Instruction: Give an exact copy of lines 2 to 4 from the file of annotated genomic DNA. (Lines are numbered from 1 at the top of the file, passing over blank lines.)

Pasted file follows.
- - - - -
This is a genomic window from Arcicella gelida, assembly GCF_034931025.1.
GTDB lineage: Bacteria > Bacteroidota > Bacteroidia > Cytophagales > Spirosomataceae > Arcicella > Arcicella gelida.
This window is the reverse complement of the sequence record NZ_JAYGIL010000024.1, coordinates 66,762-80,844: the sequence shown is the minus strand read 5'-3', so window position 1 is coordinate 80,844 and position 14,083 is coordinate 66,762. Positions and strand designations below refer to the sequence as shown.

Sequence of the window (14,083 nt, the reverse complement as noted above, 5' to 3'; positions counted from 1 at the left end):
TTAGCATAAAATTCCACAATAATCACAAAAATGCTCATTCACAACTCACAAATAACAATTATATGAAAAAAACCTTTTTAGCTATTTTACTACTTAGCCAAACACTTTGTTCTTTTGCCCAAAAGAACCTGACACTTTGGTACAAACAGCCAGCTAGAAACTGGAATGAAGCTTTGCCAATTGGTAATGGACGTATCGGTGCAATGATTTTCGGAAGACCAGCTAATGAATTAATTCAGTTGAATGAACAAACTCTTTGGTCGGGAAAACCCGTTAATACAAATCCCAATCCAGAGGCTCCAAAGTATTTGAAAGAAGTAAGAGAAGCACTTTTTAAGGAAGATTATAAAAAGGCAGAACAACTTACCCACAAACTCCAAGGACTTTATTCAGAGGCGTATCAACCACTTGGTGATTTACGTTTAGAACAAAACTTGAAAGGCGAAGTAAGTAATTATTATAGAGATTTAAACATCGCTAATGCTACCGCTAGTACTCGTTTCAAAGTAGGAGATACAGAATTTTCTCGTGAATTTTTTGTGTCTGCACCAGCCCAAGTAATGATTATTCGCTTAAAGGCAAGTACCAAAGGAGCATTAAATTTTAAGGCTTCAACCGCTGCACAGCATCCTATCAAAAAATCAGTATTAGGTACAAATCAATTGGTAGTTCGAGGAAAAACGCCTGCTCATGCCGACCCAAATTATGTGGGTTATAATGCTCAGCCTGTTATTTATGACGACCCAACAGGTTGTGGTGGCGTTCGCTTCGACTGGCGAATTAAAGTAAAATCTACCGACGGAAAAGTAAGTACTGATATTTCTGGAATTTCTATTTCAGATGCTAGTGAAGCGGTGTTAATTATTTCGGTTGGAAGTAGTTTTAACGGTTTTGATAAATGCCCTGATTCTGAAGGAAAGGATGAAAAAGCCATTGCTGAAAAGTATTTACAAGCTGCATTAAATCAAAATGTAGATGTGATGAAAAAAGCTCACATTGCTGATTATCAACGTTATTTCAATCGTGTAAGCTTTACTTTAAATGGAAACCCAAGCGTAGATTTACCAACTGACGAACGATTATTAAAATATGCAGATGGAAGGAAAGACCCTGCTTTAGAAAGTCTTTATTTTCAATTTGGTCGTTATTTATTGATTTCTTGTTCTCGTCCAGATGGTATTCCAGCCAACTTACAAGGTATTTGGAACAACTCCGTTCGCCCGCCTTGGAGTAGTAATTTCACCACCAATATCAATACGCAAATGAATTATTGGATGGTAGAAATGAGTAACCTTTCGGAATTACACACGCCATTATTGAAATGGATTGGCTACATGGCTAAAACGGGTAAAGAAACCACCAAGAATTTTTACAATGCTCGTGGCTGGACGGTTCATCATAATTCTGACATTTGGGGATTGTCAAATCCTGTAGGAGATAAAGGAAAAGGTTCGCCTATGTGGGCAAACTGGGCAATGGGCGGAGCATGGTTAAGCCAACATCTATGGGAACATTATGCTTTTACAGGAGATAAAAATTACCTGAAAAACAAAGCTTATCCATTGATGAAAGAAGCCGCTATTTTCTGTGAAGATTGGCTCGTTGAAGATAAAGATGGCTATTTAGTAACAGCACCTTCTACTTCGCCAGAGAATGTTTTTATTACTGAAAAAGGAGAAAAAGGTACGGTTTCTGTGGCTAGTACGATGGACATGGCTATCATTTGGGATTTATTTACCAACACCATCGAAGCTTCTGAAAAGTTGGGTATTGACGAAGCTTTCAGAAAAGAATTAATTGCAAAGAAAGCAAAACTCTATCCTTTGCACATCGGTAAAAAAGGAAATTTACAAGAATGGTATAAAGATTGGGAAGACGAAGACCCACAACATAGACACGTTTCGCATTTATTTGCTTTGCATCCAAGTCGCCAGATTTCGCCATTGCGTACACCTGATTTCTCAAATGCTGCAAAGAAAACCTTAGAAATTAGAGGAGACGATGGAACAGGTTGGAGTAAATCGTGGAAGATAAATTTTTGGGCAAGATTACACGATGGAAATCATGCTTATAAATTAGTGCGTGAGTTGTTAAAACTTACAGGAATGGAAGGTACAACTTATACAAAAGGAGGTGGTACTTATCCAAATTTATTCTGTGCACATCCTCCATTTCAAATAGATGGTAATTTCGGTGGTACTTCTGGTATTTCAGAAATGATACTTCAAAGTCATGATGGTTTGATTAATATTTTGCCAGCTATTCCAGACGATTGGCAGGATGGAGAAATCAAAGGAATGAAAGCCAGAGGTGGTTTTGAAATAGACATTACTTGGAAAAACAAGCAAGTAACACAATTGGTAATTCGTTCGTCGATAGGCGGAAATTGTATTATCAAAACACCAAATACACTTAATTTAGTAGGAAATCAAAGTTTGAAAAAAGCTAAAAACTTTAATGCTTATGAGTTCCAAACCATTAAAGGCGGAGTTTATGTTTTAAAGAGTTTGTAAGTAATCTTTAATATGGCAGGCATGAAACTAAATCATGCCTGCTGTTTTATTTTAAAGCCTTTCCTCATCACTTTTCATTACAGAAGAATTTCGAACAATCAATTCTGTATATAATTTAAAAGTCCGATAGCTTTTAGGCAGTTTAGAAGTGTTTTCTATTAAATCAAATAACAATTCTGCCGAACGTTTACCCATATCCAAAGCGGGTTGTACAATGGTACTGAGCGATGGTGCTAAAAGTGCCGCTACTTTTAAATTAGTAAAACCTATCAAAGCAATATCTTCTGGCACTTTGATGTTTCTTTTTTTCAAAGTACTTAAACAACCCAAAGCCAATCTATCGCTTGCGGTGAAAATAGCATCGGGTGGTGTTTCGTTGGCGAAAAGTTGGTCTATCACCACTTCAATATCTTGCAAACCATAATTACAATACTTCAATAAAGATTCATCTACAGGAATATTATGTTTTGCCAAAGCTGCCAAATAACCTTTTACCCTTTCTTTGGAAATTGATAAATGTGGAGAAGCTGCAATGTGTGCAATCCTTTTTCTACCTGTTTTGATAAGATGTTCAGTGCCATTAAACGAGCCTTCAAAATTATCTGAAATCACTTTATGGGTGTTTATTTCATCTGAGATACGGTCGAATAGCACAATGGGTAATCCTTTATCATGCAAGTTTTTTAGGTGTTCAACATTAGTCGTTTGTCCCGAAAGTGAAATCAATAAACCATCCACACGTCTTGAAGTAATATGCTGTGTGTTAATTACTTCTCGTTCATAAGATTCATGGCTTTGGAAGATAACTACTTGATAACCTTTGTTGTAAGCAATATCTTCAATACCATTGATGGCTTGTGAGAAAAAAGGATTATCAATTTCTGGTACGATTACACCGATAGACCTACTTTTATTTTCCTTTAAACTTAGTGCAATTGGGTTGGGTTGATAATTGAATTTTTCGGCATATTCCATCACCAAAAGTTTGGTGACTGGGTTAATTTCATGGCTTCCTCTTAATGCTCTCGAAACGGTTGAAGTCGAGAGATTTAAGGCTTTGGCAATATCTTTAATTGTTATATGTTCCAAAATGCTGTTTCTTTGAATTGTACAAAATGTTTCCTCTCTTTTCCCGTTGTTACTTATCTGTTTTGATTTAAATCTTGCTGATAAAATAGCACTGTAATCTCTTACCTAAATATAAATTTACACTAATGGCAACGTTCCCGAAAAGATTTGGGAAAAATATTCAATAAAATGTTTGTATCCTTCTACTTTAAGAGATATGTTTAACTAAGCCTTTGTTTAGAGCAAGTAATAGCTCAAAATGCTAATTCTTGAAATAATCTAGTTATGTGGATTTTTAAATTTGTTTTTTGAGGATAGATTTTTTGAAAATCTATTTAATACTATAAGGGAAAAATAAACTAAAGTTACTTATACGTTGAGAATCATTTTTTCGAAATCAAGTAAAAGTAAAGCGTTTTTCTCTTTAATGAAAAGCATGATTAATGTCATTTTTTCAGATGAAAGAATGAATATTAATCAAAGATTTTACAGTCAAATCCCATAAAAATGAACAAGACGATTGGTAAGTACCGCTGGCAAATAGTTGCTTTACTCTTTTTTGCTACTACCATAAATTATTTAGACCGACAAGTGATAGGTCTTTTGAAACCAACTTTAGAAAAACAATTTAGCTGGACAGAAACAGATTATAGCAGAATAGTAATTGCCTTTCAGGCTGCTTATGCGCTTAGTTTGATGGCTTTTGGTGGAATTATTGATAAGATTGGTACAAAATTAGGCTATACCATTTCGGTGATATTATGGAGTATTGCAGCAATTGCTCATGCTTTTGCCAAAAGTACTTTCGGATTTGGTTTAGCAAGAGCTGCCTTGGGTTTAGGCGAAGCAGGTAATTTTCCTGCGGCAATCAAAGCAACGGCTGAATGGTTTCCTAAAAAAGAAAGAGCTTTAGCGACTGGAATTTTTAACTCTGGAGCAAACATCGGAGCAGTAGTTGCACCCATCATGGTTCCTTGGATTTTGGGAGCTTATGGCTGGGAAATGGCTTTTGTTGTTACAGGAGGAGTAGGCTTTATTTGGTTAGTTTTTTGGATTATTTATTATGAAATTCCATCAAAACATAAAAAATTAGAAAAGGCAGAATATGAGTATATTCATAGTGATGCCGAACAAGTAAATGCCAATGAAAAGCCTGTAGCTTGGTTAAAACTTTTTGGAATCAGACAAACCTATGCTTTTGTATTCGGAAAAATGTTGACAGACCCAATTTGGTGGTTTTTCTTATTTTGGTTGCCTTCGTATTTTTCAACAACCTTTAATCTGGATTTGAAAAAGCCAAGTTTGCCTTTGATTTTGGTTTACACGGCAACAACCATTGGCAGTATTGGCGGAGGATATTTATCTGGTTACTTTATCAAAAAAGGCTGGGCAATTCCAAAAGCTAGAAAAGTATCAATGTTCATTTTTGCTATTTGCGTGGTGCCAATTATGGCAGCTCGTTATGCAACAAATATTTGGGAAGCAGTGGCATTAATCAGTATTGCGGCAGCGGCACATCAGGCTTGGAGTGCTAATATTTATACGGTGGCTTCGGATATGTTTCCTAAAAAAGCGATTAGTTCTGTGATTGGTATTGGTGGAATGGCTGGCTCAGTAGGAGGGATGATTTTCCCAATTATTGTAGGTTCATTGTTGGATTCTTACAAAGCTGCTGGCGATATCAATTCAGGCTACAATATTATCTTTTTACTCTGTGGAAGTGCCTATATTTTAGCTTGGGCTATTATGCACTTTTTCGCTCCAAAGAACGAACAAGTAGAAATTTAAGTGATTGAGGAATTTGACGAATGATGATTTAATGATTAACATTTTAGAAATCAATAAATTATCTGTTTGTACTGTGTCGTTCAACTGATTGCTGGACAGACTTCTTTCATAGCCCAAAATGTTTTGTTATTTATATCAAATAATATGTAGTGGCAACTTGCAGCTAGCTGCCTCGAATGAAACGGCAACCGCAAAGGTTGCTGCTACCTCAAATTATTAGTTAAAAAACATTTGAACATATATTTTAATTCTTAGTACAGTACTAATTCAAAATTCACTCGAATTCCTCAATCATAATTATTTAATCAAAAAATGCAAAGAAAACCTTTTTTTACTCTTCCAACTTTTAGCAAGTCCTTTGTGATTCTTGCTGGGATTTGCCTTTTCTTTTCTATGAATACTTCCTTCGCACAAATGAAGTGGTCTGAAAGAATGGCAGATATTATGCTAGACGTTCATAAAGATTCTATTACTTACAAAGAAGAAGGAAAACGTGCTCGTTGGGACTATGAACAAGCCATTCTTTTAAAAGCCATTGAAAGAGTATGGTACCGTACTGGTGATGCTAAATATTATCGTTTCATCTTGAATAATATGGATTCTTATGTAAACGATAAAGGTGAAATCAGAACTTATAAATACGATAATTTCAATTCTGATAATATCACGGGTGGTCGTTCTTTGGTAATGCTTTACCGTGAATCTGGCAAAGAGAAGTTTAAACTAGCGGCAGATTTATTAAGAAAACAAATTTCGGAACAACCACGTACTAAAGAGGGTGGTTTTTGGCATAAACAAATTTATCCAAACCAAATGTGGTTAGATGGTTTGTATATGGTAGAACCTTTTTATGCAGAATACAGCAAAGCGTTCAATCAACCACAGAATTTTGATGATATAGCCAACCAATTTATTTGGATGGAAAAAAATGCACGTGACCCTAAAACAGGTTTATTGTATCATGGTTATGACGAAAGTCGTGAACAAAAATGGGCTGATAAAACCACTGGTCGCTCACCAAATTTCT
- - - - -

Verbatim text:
GTDB lineage: Bacteria > Bacteroidota > Bacteroidia > Cytophagales > Spirosomataceae > Arcicella > Arcicella gelida.
This window is the reverse complement of the sequence record NZ_JAYGIL010000024.1, coordinates 66,762-80,844: the sequence shown is the minus strand read 5'-3', so window position 1 is coordinate 80,844 and position 14,083 is coordinate 66,762. Positions and strand designations below refer to the sequence as shown.

Sequence of the window (14,083 nt, the reverse complement as noted above, 5' to 3'; positions counted from 1 at the left end):